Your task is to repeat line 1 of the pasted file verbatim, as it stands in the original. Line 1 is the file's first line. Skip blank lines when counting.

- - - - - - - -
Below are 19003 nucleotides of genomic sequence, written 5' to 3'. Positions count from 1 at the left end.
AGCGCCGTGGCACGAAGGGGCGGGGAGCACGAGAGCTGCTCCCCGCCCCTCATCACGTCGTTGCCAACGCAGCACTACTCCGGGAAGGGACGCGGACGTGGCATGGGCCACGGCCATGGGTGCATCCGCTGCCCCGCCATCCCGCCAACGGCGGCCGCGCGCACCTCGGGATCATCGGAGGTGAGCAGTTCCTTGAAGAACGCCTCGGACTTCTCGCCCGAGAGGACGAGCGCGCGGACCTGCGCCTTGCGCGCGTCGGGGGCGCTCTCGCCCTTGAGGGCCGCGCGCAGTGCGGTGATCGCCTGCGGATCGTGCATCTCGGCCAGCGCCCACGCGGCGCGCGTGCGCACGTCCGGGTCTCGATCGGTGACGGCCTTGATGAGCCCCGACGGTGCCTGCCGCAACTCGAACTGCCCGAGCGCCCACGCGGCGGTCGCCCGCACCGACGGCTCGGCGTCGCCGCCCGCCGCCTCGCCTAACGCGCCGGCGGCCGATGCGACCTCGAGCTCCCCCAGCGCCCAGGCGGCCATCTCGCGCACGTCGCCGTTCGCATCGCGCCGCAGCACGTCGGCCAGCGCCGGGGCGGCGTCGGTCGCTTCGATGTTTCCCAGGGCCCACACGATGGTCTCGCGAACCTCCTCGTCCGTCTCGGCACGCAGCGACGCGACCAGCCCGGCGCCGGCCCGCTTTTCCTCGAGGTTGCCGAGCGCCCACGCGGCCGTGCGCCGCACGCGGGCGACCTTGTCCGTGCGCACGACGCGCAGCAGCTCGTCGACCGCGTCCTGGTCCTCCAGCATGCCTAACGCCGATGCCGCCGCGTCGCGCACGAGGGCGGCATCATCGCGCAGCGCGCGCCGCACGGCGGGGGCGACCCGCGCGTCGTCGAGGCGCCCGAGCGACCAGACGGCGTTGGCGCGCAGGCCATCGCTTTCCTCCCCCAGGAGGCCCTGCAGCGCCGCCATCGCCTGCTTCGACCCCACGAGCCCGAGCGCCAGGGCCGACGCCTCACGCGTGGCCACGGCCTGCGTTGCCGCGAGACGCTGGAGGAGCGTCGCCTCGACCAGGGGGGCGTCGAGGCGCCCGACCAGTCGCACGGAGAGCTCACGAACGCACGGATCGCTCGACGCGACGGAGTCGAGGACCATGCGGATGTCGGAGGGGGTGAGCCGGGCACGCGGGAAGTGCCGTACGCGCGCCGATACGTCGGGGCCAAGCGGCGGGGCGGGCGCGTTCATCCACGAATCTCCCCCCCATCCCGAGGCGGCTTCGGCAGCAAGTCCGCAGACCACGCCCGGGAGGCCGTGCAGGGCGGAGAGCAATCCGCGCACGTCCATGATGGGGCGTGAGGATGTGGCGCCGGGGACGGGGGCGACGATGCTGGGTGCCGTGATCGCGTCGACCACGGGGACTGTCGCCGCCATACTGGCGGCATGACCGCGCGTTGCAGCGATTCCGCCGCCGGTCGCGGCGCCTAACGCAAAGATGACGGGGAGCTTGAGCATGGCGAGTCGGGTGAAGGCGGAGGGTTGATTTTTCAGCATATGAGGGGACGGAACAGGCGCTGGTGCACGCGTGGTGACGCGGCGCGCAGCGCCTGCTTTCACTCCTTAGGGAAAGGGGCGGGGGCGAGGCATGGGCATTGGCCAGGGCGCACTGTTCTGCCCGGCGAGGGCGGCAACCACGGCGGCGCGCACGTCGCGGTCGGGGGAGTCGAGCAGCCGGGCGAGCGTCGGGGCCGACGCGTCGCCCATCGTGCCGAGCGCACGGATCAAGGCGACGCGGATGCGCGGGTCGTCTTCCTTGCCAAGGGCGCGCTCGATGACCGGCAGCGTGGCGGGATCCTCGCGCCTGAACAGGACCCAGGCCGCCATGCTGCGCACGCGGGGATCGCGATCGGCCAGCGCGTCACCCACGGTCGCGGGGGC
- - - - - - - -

Below are 19003 nucleotides of genomic sequence, written 5' to 3'. Positions count from 1 at the left end.